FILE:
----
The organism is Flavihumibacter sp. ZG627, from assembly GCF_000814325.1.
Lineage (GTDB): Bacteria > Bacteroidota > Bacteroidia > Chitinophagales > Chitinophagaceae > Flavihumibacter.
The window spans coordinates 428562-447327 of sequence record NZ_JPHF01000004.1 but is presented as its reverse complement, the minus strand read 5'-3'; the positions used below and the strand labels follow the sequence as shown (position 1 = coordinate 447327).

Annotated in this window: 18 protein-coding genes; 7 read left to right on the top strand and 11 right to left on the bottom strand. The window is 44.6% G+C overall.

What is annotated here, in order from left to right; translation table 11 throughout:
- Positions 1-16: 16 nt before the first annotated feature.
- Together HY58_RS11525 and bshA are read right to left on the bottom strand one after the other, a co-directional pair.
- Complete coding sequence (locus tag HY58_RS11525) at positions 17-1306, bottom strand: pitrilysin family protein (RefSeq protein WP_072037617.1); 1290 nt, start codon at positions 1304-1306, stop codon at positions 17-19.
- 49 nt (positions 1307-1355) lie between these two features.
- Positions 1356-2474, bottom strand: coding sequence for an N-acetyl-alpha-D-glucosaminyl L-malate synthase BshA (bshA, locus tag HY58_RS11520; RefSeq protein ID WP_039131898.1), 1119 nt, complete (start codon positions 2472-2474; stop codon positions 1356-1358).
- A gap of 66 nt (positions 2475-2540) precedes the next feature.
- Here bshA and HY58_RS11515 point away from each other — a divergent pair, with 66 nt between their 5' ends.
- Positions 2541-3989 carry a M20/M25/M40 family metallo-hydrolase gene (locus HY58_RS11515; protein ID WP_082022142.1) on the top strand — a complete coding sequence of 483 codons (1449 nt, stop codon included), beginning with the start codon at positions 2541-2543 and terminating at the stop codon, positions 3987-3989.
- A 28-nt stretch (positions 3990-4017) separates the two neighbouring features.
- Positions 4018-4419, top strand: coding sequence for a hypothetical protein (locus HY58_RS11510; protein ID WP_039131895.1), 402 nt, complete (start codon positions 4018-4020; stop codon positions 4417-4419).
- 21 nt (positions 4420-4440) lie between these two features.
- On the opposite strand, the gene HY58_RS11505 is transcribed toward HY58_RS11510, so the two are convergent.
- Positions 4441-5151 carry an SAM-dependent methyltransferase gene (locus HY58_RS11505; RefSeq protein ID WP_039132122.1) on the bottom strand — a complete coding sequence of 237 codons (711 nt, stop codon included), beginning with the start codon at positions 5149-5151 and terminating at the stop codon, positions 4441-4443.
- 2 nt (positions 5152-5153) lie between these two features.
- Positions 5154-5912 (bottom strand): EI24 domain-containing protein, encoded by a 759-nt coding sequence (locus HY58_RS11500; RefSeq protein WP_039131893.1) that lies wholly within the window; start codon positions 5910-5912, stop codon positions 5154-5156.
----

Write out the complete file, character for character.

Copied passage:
The organism is Flavihumibacter sp. ZG627, from assembly GCF_000814325.1.
Lineage (GTDB): Bacteria > Bacteroidota > Bacteroidia > Chitinophagales > Chitinophagaceae > Flavihumibacter.
The window spans coordinates 428562-447327 of sequence record NZ_JPHF01000004.1 but is presented as its reverse complement, the minus strand read 5'-3'; the positions used below and the strand labels follow the sequence as shown (position 1 = coordinate 447327).

Annotated in this window: 18 protein-coding genes; 7 read left to right on the top strand and 11 right to left on the bottom strand. The window is 44.6% G+C overall.

What is annotated here, in order from left to right; translation table 11 throughout:
- Positions 1-16: 16 nt before the first annotated feature.
- Together HY58_RS11525 and bshA are read right to left on the bottom strand one after the other, a co-directional pair.
- Complete coding sequence (locus tag HY58_RS11525) at positions 17-1306, bottom strand: pitrilysin family protein (RefSeq protein WP_072037617.1); 1290 nt, start codon at positions 1304-1306, stop codon at positions 17-19.
- 49 nt (positions 1307-1355) lie between these two features.
- Positions 1356-2474, bottom strand: coding sequence for an N-acetyl-alpha-D-glucosaminyl L-malate synthase BshA (bshA, locus tag HY58_RS11520; RefSeq protein ID WP_039131898.1), 1119 nt, complete (start codon positions 2472-2474; stop codon positions 1356-1358).
- A gap of 66 nt (positions 2475-2540) precedes the next feature.
- Here bshA and HY58_RS11515 point away from each other — a divergent pair, with 66 nt between their 5' ends.
- Positions 2541-3989 carry a M20/M25/M40 family metallo-hydrolase gene (locus HY58_RS11515; protein ID WP_082022142.1) on the top strand — a complete coding sequence of 483 codons (1449 nt, stop codon included), beginning with the start codon at positions 2541-2543 and terminating at the stop codon, positions 3987-3989.
- A 28-nt stretch (positions 3990-4017) separates the two neighbouring features.
- Positions 4018-4419, top strand: coding sequence for a hypothetical protein (locus HY58_RS11510; protein ID WP_039131895.1), 402 nt, complete (start codon positions 4018-4020; stop codon positions 4417-4419).
- 21 nt (positions 4420-4440) lie between these two features.
- On the opposite strand, the gene HY58_RS11505 is transcribed toward HY58_RS11510, so the two are convergent.
- Positions 4441-5151 carry an SAM-dependent methyltransferase gene (locus HY58_RS11505; RefSeq protein ID WP_039132122.1) on the bottom strand — a complete coding sequence of 237 codons (711 nt, stop codon included), beginning with the start codon at positions 5149-5151 and terminating at the stop codon, positions 4441-4443.
- 2 nt (positions 5152-5153) lie between these two features.
- Positions 5154-5912 (bottom strand): EI24 domain-containing protein, encoded by a 759-nt coding sequence (locus HY58_RS11500; RefSeq protein WP_039131893.1) that lies wholly within the window; start codon positions 5910-5912, stop codon positions 5154-5156.